Self-Care while Healing from Emotional Trauma
Last week, we discussed what trauma is: our minds’ response to processing a disturbing event that happened to us. I want to discuss how anyone who suffered the effects of trauma can find meaningful healing. For some, the term “self-care” has become a reason for overindulgence. Sure, luxury bath bombs and an extra slice of Oreo cheesecake have their place. But before it was tied to superficial habits, self-care was linked to mental health!
What Is Self-Care In Real Life?
The World Health Organization (WHO) described self-care as, “the ability of individuals, families
and communities to:
● promote health
● prevent disease
● maintain health
● and to cope with illness and disability…
…with or without the support of a healthcare provider.” That’s a tall order! To make this happen for yourself self-care must become an ongoing practice. It’s an intentional practice of showing self-compassion. What self-care means, then, is to bring awareness in our thinking and being mindful of our judgmental thinking.
How To Heal From Trauma: Increasing Self Compassion
Let’s talk more about judgmental thinking. It’s a habit for many of us to magnify failure and minimize success. Do you beat yourself up for your mistakes? How often do you feel shame or embarrassment for how often your trauma is triggered? Are there thoughts in your mind that you should be over your trauma by now? Showing self-compassion is challenging negative thoughts and countering them with positive, realistic thinking strategies.
Here’s a quick example: You come home from work. You flick on your light switch. The light remains off. You check the bulb, you make sure it’s plugged into the outlet. Nothing. You remember, you forgot to pay your electric bill. The negative thinking kicks in. Suddenly you’re a failure because you missed the payment due date. “I suck at adulting!” you tell yourself harshly. Hold on, consider the scenario that led to that missed payment. Do you have other pressing responsibilities such as getting children to school on time, managing other household expenses, cooking for your family, or maybe simply just forgot? Whatever the case, you were distracted. Instead of name calling, make room for self-compassion and write out a plan to be sure you don’t miss the deadline next time.
Hold on, consider the scenario that led to that missed payment. Do you have other pressing responsibilities such as getting children to school on time, managing other household expenses, cooking for your family, or maybe simply just forgot? Whatever the case, you were distracted. Instead of name calling, make room for self-compassion and write out a plan to be sure you don’t miss the deadline next time.
How To Heal From Trauma: Addressing Shame
Don’t focus on what you should have done differently. In fact, stop “shoulding” on yourself altogether. This article from Psychology Today explains the benefits of avoiding the word “should” and gives us ways to cope with critical self-judgement and counter the “should” mindset. When we use “should” while in a critical mindset we run the risk of shaming ourselves. Shame and growth repel each other. Shame makes it very difficult to recover from trauma.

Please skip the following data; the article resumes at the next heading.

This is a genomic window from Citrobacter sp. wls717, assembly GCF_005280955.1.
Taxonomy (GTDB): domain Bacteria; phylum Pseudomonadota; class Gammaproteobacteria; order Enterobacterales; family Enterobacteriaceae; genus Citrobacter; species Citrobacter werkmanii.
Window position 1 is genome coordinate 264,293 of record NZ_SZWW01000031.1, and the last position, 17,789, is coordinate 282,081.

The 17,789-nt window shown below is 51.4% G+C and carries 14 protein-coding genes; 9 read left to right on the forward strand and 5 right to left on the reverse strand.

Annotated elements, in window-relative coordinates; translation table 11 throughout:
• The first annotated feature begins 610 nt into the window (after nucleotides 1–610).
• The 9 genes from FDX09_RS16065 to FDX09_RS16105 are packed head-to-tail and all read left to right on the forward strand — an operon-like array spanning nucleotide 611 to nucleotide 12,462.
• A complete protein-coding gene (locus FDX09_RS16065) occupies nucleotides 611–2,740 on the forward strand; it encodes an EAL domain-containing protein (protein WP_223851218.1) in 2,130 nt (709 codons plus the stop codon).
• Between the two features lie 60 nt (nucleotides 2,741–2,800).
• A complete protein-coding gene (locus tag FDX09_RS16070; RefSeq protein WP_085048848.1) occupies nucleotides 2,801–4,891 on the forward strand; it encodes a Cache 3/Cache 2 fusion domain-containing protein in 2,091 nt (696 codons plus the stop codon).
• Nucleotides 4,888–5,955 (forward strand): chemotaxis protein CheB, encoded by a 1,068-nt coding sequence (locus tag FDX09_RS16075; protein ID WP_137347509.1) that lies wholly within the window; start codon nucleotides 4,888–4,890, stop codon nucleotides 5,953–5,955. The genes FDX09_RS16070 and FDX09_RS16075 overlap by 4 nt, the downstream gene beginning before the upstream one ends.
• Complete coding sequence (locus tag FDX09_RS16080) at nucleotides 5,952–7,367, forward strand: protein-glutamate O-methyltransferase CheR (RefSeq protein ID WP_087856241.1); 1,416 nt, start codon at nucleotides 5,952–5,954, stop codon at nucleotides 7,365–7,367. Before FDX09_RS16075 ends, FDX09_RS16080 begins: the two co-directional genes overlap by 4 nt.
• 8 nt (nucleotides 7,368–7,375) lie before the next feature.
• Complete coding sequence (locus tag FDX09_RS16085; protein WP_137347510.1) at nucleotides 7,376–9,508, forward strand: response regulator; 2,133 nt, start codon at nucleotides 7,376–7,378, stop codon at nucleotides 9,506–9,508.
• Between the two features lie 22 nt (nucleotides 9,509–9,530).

How To Heal From Trauma: Owning Your Choices Now
Author James Clear wrote in his book, Atomic Habits, that replacing one word in our vocabulary can reshape our brains on how we view a certain situation. An example of this would be:
1. I have to do the laundry.
2. I get to do the laundry.
Both statements are true. But replacing “have to” with “get to” turns a daunting task into a pleasant one. One to which you consent. This line of thinking can be applied to personal situations all throughout the day. This small step doesn’t mean you’ll suddenly love doing laundry and it’s the best part of your day. But it does create an opening in your mind for choice and personal will. Small changes like this are a part of cognitive behavioral therapy (CBT). CBT addresses the link between our thoughts, feelings and behaviors.
Addressing Guilt With A PTSD Therapist
We can also utilize these skills when discussing how to deal with trauma. For many, trauma survivors carry misplaced guilt. For example, you may mistakenly think you deserve what happened to you. Or since you didn’t (or couldn’t) speak up, you played a role in abuse. When we utilize self-compassion when processing traumatic events, we can look at situations more accurately.
For example, if you were a child – it wasn’t your job or within your skill set to speak up. But what if you knew it was wrong? What if people asked you if it was happening and you lied to cover-up? Still not your fault you were abused. It’s not your guilt and shame to carry. Understanding this in your head, heart and body is a huge undertaking. Our team of skilled PTSD therapists and counselors can help you. Learn more about our team of St. George UT therapists here!
Therapy For Trauma Recovery ⎸84770 | 84737 | 84780 | 84720
However, some may need more of a guided hand when processing traumatic events. Perhaps seeking trauma therapy with a PTSD therapist is what you need. Next week we will discuss ways to find the right therapist for emotional trauma that will lead you down the road of recovery.
If you’re in need of emergency mental care, please visit SAMHA’s national helpline here.